Another ridiculously dope tribute to a soul legend comes courtesy of Mr. Tee Bow and Vincenzo Terranova (aka Fratello Beatz). I was semi-reluctant to fuck with their recent tribute to Isaac Hayes, because we've all heard Ike's beats get flipped a time or two zillion. Despite my reservations, after listening to just a few minutes of this mix I was obliged to fix my face.
Check these guys out on MySpace or at LZO Records, where you can download a grip of their remixes for free.
"I Was Born All Over"---O.V. Wright (LimeLinx)
"I Was Born All Over"---O.V. Wright (savefile)
Being a fan of deep Southern soul, there's sort of an unspoken rule that O.V. Wright will be a permanent staple of your musical diet. He's considered by many like-minded enthusiasts to have set the standard for the genre, but what is it exactly that gives him bragging rights over other artists who recorded music in a similar vein? This can certainly only be answered in subjective terms, but I'm of the mindset that his ace in the hole was, at least in part, his uncanny ability to express his worldly afflictions within the parameters of a traditional gospel sound.
The transition from the sacred to the secular is far from being Wright's exclusive domain, but his reluctance to wholeheartedly immerse himself in the trappings of popular music differentiated him somewhat from the majority of his peers. Artists such as Aretha Franklin and Al Green would often revert to their spiritual roots by cutting straight-up gospel records, but Wright arguably took his devotion a step further by blessing nearly every song he touched with the intensity, fervor, structure, and style he mastered during his tenure in the church. The lyrics to his secular offerings revealed a tortured man whose soul was plagued by earthly temptations and constraints, but he never strayed far from his spiritual roots in terms of his sanctified delivery.
Wright's uninhibited acknowledgement of life's hardships and gut-wrenching emotionalism ultimately became the cornerstone of his rich legacy, and has certainly contributed to his highly revered status amongst Southern soul aficionados. In many ways, the interplay between the sacred and the profane embodied by his music can be universally understood, and the language of deeply felt emotion possesses the lofty ability to cross all boundaries in place and time.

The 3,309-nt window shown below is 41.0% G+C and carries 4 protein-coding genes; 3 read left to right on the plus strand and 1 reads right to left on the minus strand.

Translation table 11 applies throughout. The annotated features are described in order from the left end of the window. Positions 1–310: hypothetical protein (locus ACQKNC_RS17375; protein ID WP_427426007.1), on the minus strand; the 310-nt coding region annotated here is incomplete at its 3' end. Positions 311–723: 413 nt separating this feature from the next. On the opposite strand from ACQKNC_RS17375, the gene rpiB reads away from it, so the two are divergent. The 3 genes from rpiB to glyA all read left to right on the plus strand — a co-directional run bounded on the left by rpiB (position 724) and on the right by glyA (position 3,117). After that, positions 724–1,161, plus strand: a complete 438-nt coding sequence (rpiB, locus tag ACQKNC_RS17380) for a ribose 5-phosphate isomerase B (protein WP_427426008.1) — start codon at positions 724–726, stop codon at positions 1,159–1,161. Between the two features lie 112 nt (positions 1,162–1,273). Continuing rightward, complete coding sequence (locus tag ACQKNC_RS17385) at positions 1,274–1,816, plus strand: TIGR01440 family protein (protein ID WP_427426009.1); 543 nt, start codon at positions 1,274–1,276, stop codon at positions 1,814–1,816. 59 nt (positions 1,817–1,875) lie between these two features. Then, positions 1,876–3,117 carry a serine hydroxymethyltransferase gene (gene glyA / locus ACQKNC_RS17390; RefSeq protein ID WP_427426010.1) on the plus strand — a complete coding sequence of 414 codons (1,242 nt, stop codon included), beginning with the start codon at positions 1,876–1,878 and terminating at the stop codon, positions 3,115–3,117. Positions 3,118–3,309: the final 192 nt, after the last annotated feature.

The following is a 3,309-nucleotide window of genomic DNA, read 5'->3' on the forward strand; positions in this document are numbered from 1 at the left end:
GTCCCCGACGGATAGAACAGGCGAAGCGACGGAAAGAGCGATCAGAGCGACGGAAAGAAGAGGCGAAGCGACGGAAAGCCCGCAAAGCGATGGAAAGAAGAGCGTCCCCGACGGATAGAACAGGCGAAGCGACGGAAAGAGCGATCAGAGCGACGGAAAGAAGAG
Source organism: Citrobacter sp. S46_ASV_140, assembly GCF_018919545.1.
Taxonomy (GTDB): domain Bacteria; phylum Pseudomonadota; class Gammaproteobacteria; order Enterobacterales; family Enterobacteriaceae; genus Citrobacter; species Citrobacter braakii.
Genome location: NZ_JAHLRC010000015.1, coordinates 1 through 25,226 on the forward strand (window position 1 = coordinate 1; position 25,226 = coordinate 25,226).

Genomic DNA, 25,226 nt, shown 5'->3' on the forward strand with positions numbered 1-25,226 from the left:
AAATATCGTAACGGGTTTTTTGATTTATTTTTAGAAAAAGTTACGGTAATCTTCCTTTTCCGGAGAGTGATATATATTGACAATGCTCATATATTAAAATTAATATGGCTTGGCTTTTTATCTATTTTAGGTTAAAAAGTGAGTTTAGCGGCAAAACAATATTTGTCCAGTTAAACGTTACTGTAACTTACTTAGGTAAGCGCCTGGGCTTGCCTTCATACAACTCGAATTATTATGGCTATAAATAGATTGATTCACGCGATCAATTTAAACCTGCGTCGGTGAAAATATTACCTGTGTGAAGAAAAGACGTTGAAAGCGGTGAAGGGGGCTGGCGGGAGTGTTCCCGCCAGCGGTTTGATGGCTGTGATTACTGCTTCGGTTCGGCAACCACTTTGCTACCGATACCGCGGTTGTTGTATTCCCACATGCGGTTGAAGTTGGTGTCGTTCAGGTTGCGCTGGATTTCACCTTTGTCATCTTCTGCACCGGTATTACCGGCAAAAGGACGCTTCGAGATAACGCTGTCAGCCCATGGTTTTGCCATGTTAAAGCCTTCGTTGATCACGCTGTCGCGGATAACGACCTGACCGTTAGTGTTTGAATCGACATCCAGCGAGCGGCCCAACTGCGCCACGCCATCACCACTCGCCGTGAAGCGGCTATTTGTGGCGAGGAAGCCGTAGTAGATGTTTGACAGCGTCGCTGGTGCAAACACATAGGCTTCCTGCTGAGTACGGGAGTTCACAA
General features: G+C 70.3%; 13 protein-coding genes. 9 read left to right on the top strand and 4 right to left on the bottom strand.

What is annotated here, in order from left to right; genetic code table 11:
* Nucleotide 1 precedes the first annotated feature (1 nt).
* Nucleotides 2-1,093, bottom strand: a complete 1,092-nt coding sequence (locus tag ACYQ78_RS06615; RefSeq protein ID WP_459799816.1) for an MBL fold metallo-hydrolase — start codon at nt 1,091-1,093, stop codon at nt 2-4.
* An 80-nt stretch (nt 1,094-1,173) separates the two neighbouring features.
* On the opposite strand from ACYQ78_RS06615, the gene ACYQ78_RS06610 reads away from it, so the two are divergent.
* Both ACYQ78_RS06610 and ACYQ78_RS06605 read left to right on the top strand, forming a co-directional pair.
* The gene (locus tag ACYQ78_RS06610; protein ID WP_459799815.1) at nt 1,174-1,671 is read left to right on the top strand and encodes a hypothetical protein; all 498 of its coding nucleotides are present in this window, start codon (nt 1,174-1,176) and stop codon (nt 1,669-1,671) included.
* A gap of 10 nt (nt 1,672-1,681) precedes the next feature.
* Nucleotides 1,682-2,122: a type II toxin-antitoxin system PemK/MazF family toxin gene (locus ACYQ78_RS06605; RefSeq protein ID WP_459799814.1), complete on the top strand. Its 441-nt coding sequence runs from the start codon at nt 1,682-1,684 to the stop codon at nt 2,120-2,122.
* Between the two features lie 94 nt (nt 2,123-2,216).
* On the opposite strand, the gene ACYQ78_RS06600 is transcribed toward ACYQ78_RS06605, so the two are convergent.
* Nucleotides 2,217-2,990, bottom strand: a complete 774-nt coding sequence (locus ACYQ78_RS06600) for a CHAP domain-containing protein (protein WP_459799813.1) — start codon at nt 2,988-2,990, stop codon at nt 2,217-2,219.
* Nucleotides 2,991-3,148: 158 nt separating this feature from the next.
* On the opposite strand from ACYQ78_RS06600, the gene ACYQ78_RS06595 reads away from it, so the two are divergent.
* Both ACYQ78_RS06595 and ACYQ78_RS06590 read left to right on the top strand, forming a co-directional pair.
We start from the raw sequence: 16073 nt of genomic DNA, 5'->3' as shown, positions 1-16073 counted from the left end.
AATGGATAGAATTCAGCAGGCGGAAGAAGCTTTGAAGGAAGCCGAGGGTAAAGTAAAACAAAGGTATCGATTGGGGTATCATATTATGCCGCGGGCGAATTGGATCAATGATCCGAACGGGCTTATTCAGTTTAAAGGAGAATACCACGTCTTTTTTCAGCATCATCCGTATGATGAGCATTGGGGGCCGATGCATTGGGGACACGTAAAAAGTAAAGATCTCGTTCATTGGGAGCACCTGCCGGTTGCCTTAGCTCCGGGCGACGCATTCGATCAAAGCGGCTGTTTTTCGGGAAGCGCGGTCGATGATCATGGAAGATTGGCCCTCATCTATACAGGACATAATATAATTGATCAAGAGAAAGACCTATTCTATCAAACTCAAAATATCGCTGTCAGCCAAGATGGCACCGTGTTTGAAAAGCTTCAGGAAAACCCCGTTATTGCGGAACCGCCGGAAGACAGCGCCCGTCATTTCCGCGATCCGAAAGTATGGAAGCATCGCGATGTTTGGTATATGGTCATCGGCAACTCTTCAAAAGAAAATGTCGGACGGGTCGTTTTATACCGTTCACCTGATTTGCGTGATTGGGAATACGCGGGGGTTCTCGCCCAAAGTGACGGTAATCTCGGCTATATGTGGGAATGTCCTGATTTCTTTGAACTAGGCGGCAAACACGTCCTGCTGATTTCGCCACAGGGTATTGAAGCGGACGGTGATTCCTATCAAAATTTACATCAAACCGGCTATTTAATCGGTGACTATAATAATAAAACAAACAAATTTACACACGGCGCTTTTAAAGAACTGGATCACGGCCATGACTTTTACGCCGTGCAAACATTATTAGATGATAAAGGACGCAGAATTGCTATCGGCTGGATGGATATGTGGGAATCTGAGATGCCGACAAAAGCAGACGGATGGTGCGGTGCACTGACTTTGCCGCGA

Wright's friend (and fellow soul singer), Otis Clay, described his spellbinding effect on the crowd at of one of his performances in Miami as follows: "Oh man, he was killing the place. He said 'If you know about the blues come up here and shake my hand!' and the people lined up and came across the stage. This is what a Baptist preacher does. . . . He would do anything to stir emotion. That's typical of a gospel singer. That was O.V. Wright."
"I Was Born All Over"(Back Beat 620) is one of many songs that effectively illustrates Wright's uncompromising artistic passion and charismatic style of delivery. Although the lyrics are directed towards a lover who has transformed and reinvigorated the narrator's existence, they could just as easily describe being "born again" in the spiritual/religious sense of renewal. Couple that with the fact that Wright and his backing vocalists sound as if they were singing straight from a hymnal, and you will surely be inspired to believe in the gospel according to Overton Vertis Wright.
Word From Your Moms:
"Like snowflakes, the human pattern is never cast twice. We are uncommonly and marvelously intricate in thought and action, our problems are most complex and, too often, silently borne."---Alice Childress